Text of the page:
California Healthline Highlights Recent Hospital News
Hanford Community Medical Center and Selma Community Hospital have begun operating under a consolidated license as part of a consolidation by Adventist Health, the Fresno Bee reports.
In addition, 13 health clinics also will operate under the license and authority of Central Valley General Hospital in Hanford (Fresno Bee, 11/3).
Antelope Valley Hospital officials presented first phase plans of a three-phase hospital expansion plan to the board of directors last week, the Los Angeles Daily News reports.
Phase one, which is estimated to cost about $53 million, would increase the size of the emergency department by almost 9,000 square feet and add 12 to 14 beds to the 20-bed intensive care unit. The ICU would move into space currently occupied by women's services. That department will move to the hospital's skilled nursing facility, which is being converted into a Women and Infants Center scheduled to open in March.
The plan also would add a second cardiac catheterization laboratory with a recovery area and patient holding room. MRI and CAT scan equipment would be moved from a satellite building to the hospital.
The plan was not up for a vote and no action was taken by the board (Maeshiro, Los Angeles Daily News, 10/31).
Golden Valley Health Centers plans to open a new, 4,500-square-foot health clinic in Newman, an agricultural area with few doctors and a large number of uninsured residents, the Modesto Bee reports.
The clinic will provide primary care services, as well as dental care services and mental health counseling.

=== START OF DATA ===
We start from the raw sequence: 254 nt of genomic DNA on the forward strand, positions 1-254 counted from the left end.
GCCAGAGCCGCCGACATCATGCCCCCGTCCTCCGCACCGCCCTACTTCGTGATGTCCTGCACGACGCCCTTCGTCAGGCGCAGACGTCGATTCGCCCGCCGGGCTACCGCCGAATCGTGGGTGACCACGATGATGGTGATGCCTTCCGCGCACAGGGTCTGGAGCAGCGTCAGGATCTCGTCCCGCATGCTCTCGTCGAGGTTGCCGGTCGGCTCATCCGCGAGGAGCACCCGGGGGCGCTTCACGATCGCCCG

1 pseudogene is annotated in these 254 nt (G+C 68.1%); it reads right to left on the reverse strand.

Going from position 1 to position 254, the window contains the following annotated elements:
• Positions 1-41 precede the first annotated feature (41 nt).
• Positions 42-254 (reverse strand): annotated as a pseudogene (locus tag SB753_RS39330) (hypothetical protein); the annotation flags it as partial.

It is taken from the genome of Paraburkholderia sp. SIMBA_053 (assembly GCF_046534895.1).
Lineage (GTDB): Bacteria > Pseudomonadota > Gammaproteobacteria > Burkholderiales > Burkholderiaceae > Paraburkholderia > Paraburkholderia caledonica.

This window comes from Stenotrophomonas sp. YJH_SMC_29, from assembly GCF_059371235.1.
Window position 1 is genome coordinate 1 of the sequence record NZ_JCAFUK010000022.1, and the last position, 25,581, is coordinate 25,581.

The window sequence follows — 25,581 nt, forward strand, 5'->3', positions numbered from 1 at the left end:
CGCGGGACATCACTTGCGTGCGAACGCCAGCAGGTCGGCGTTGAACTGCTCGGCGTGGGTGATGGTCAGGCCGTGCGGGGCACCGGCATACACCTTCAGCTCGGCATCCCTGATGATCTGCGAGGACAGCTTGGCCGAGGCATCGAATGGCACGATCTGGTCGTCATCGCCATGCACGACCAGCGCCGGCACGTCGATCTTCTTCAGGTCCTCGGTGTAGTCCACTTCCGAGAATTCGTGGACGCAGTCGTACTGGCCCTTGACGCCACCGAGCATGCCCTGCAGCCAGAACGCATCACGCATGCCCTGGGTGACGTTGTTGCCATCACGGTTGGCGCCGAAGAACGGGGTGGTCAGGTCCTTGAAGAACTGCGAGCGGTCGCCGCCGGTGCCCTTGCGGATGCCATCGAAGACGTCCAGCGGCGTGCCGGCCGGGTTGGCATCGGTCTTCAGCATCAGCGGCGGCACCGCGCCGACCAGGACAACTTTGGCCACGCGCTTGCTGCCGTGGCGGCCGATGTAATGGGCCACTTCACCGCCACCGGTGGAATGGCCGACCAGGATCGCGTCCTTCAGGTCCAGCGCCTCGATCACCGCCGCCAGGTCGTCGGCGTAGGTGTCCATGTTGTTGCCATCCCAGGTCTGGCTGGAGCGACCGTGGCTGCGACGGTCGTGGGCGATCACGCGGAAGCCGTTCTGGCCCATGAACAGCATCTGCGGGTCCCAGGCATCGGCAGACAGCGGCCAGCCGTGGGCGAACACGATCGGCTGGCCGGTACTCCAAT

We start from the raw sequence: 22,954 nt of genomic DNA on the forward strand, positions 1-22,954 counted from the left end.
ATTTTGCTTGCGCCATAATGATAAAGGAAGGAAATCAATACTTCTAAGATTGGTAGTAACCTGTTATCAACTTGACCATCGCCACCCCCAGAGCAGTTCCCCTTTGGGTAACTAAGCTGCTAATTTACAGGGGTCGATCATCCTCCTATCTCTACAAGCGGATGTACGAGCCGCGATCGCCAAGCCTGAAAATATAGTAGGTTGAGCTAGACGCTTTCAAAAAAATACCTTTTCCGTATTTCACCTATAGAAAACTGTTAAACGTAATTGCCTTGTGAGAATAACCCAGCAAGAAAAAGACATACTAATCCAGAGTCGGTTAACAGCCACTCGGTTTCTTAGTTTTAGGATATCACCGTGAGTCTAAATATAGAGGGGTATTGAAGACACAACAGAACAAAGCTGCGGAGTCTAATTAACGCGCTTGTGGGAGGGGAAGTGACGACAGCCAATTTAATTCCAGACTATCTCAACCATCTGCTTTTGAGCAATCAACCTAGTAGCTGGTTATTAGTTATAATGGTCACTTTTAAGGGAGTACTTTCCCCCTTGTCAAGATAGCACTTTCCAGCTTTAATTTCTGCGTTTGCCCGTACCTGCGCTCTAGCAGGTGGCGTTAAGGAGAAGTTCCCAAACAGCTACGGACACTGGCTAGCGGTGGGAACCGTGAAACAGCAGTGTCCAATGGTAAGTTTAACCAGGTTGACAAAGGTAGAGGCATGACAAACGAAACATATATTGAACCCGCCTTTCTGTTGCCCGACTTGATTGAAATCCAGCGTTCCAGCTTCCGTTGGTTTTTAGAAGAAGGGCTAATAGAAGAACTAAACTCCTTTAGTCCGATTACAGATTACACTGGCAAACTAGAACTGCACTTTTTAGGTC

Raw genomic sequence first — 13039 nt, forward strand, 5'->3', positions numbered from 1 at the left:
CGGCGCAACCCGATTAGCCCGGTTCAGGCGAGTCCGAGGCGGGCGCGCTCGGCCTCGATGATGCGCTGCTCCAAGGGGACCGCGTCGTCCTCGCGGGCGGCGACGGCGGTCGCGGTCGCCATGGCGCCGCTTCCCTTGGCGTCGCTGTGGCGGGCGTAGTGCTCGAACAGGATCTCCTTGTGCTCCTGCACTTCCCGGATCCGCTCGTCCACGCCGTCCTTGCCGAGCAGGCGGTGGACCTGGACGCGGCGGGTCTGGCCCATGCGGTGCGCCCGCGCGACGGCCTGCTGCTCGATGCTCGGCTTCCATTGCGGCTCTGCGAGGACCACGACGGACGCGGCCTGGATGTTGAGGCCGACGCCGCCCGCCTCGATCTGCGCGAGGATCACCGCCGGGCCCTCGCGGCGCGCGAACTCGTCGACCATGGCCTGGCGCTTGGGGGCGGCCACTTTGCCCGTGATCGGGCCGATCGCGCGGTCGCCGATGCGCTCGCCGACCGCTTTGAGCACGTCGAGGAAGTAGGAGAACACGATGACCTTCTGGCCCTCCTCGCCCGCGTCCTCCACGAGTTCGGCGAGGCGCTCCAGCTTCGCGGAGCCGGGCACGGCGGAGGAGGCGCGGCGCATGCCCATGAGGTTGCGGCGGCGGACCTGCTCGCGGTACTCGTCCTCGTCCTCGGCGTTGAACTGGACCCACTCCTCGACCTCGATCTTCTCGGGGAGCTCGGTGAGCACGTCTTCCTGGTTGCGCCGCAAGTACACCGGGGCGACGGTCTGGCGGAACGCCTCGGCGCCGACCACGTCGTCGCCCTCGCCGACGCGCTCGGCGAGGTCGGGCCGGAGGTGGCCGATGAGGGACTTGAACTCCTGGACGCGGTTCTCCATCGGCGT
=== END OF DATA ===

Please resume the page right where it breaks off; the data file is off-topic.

GVHC has raised about $1 million for the clinic and hopes to raise the remaining $600,000 before the end of the year so it can begin construction in early 2006. The clinic could open in the summer (Carlson, Modesto Bee, 10/30).
Blythe residents on Tuesday will vote on whether to approve Measure I, a ballot measure that would levy a $32-per-parcel annual property tax to fund operations at Palo Verde Hospital, the Los Angeles Times reports. The 51-bed hospital is the only emergency department for about a 100-mile radius of the city.
Blythe City Manager Les Nelson said the measure is "not very popular," but if it fails, the Palo Verde Hospital Board might be forced into bankruptcy because of a lack of funding.
The Los Angeles Times reports that city residents are "divided over just why and how" the hospital became so financially unstable and whether public funding is the best solution for maintaining solvency. The measure needs a two-thirds vote to pass (Rosenblatt, Los Angeles Times, 11/3).
About 500 union workers at St. Luke's Hospital will join a seven-week strike at California Pacific Medical Center on Nov. 14 unless a contract dispute is settled, labor leaders said Tuesday, the San Francisco Chronicle reports. Both hospitals are affiliates of Sutter Health.
The SEIU-United Healthcare Workers-West at St. Luke's would join about 800 union workers at CPMC in the strike. Union officials on Oct. 28 rejected a contract offer by Sutter management, saying the proposal did not meet SEIU's demands in three areas, according to union President Sal Rosselli.
The union's demands include allowing third-party arbitration to resolve staffing disputes, setting rules for union organizing, and establishing terms of a training and education fund, the Chronicle reports.
The union wants Sutter to accept a settlement developed by a federal mediator, which was prepared before the strike began (Colliver, San Francisco Chronicle, 11/2).
San Francisco General Hospital officials are soliciting the support of local hospital and health care executives, as well as others, for a November 2006 ballot measure for an $800 million bond issue to rebuild the hospital, the San Francisco Business Times reports.
Sandra Hernandez -- CEO of the San Francisco Foundation, co-chair of a task force that recommended the hospital stay at its current site and former San Francisco director of public health -- said city officials "have a responsibility and an important one" to communicate to voters the need to replace SFGH in time to meet state seismic safety standards by the January 2013 deadline.
Sources familiar with plans for the hospital said city officials have set December 2006 as an internal deadline for deciding how to proceed with the project and are taking steps to enlist the help of city agencies and other parties interested in the rebuilding (Rauber, San Francisco Business Times, 10/31).